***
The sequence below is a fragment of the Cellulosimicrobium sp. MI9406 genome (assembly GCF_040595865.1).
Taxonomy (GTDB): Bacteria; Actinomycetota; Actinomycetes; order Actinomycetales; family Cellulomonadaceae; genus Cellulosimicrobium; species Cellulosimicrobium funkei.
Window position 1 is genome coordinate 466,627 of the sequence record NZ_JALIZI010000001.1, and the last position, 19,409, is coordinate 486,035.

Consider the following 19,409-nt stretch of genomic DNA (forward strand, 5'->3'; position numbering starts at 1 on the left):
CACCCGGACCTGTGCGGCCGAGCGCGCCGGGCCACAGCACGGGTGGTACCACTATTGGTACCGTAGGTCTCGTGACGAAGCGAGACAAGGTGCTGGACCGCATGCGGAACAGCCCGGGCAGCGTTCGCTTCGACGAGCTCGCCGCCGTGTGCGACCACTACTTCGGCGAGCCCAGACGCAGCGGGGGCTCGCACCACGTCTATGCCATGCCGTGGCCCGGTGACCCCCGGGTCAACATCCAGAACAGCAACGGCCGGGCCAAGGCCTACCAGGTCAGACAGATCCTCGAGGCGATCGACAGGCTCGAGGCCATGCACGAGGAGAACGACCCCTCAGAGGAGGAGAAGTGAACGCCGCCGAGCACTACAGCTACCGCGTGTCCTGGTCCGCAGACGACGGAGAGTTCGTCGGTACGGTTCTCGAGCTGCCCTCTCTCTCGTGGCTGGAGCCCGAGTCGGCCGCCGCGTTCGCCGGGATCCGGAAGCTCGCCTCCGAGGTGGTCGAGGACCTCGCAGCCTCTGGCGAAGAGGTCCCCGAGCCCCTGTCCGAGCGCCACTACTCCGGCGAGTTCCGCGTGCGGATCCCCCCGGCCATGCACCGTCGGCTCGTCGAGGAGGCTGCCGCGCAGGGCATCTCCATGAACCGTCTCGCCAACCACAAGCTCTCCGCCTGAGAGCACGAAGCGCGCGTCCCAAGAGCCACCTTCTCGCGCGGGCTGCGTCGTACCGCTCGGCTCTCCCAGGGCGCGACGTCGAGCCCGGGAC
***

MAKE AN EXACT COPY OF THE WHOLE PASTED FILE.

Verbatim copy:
The sequence below is a fragment of the Cellulosimicrobium sp. MI9406 genome (assembly GCF_040595865.1).
Taxonomy (GTDB): Bacteria; Actinomycetota; Actinomycetes; order Actinomycetales; family Cellulomonadaceae; genus Cellulosimicrobium; species Cellulosimicrobium funkei.
Window position 1 is genome coordinate 466,627 of the sequence record NZ_JALIZI010000001.1, and the last position, 19,409, is coordinate 486,035.

Consider the following 19,409-nt stretch of genomic DNA (forward strand, 5'->3'; position numbering starts at 1 on the left):
CACCCGGACCTGTGCGGCCGAGCGCGCCGGGCCACAGCACGGGTGGTACCACTATTGGTACCGTAGGTCTCGTGACGAAGCGAGACAAGGTGCTGGACCGCATGCGGAACAGCCCGGGCAGCGTTCGCTTCGACGAGCTCGCCGCCGTGTGCGACCACTACTTCGGCGAGCCCAGACGCAGCGGGGGCTCGCACCACGTCTATGCCATGCCGTGGCCCGGTGACCCCCGGGTCAACATCCAGAACAGCAACGGCCGGGCCAAGGCCTACCAGGTCAGACAGATCCTCGAGGCGATCGACAGGCTCGAGGCCATGCACGAGGAGAACGACCCCTCAGAGGAGGAGAAGTGAACGCCGCCGAGCACTACAGCTACCGCGTGTCCTGGTCCGCAGACGACGGAGAGTTCGTCGGTACGGTTCTCGAGCTGCCCTCTCTCTCGTGGCTGGAGCCCGAGTCGGCCGCCGCGTTCGCCGGGATCCGGAAGCTCGCCTCCGAGGTGGTCGAGGACCTCGCAGCCTCTGGCGAAGAGGTCCCCGAGCCCCTGTCCGAGCGCCACTACTCCGGCGAGTTCCGCGTGCGGATCCCCCCGGCCATGCACCGTCGGCTCGTCGAGGAGGCTGCCGCGCAGGGCATCTCCATGAACCGTCTCGCCAACCACAAGCTCTCCGCCTGAGAGCACGAAGCGCGCGTCCCAAGAGCCACCTTCTCGCGCGGGCTGCGTCGTACCGCTCGGCTCTCCCAGGGCGCGACGTCGAGCCCGGGAC